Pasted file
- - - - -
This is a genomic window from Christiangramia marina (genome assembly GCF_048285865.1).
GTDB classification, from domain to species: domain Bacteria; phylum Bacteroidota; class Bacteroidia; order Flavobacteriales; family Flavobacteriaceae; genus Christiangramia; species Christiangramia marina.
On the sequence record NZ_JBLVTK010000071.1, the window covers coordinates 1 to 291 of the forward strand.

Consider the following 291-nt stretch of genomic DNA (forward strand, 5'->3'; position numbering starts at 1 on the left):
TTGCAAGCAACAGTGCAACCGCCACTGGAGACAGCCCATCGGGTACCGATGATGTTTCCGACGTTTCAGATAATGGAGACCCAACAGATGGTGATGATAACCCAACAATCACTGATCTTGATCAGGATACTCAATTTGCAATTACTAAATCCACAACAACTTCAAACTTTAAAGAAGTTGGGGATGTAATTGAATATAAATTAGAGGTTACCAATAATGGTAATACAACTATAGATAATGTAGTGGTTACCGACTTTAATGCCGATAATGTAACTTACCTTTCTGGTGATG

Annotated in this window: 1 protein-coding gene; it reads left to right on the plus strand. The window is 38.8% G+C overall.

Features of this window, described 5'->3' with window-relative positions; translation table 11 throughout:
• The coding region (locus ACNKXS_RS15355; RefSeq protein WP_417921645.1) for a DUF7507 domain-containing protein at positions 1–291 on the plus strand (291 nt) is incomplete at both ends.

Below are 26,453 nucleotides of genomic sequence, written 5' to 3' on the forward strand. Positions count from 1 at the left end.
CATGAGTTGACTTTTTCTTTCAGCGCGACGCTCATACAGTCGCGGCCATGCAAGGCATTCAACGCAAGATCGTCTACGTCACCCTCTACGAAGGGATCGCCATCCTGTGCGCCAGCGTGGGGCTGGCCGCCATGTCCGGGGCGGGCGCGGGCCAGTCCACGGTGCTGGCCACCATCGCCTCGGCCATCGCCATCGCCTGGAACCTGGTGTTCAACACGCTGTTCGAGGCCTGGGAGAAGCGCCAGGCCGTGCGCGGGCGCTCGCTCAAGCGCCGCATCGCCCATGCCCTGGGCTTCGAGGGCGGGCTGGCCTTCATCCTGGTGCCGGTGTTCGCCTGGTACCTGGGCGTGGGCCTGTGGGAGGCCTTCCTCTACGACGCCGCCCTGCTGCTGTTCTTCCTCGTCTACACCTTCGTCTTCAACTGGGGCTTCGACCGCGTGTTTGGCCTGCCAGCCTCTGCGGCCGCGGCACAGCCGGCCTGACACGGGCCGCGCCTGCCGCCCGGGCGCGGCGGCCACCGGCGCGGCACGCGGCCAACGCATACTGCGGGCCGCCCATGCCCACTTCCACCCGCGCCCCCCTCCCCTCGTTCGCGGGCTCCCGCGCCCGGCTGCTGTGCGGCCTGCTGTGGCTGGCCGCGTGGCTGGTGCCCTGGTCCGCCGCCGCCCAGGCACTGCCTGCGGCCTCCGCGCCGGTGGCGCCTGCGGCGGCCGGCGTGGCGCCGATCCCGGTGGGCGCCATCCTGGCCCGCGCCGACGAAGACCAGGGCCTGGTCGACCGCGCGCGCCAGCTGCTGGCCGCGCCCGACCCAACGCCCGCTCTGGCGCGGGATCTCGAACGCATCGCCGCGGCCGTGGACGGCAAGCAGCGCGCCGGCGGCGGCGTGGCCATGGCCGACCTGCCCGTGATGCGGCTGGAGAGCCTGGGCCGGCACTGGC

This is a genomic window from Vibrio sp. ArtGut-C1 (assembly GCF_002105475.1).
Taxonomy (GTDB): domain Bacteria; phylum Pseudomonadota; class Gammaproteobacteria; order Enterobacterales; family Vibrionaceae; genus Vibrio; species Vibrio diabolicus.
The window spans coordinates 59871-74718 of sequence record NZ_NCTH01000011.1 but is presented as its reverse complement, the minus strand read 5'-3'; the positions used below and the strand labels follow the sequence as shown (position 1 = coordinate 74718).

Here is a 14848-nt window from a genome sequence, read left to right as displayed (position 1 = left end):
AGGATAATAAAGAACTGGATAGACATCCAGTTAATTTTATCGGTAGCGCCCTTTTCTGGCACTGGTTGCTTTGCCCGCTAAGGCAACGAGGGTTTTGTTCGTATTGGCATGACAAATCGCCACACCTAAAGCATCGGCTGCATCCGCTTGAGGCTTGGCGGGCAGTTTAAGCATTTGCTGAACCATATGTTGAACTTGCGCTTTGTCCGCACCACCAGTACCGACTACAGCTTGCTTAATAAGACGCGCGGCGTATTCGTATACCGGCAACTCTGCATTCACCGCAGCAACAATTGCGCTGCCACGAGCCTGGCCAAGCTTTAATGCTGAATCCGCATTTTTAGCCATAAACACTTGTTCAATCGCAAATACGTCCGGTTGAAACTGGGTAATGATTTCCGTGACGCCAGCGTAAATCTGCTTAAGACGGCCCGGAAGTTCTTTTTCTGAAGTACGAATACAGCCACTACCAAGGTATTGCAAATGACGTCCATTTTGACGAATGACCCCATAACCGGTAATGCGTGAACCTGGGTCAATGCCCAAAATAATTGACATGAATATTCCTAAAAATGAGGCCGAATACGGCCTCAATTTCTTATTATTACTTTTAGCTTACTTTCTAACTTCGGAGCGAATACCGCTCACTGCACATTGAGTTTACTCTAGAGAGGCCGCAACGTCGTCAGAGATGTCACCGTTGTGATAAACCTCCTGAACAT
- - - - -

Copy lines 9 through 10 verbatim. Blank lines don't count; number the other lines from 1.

Below are 26,453 nucleotides of genomic sequence, written 5' to 3' on the forward strand. Positions count from 1 at the left end.
CATGAGTTGACTTTTTCTTTCAGCGCGACGCTCATACAGTCGCGGCCATGCAAGGCATTCAACGCAAGATCGTCTACGTCACCCTCTACGAAGGGATCGCCATCCTGTGCGCCAGCGTGGGGCTGGCCGCCATGTCCGGGGCGGGCGCGGGCCAGTCCACGGTGCTGGCCACCATCGCCTCGGCCATCGCCATCGCCTGGAACCTGGTGTTCAACACGCTGTTCGAGGCCTGGGAGAAGCGCCAGGCCGTGCGCGGGCGCTCGCTCAAGCGCCGCATCGCCCATGCCCTGGGCTTCGAGGGCGGGCTGGCCTTCATCCTGGTGCCGGTGTTCGCCTGGTACCTGGGCGTGGGCCTGTGGGAGGCCTTCCTCTACGACGCCGCCCTGCTGCTGTTCTTCCTCGTCTACACCTTCGTCTTCAACTGGGGCTTCGACCGCGTGTTTGGCCTGCCAGCCTCTGCGGCCGCGGCACAGCCGGCCTGACACGGGCCGCGCCTGCCGCCCGGGCGCGGCGGCCACCGGCGCGGCACGCGGCCAACGCATACTGCGGGCCGCCCATGCCCACTTCCACCCGCGCCCCCCTCCCCTCGTTCGCGGGCTCCCGCGCCCGGCTGCTGTGCGGCCTGCTGTGGCTGGCCGCGTGGCTGGTGCCCTGGTCCGCCGCCGCCCAGGCACTGCCTGCGGCCTCCGCGCCGGTGGCGCCTGCGGCGGCCGGCGTGGCGCCGATCCCGGTGGGCGCCATCCTGGCCCGCGCCGACGAAGACCAGGGCCTGGTCGACCGCGCGCGCCAGCTGCTGGCCGCGCCCGACCCAACGCCCGCTCTGGCGCGGGATCTCGAACGCATCGCCGCGGCCGTGGACGGCAAGCAGCGCGCCGGCGGCGGCGTGGCCATGGCCGACCTGCCCGTGATGCGGCTGGAGAGCCTGGGCCGGCACTGGC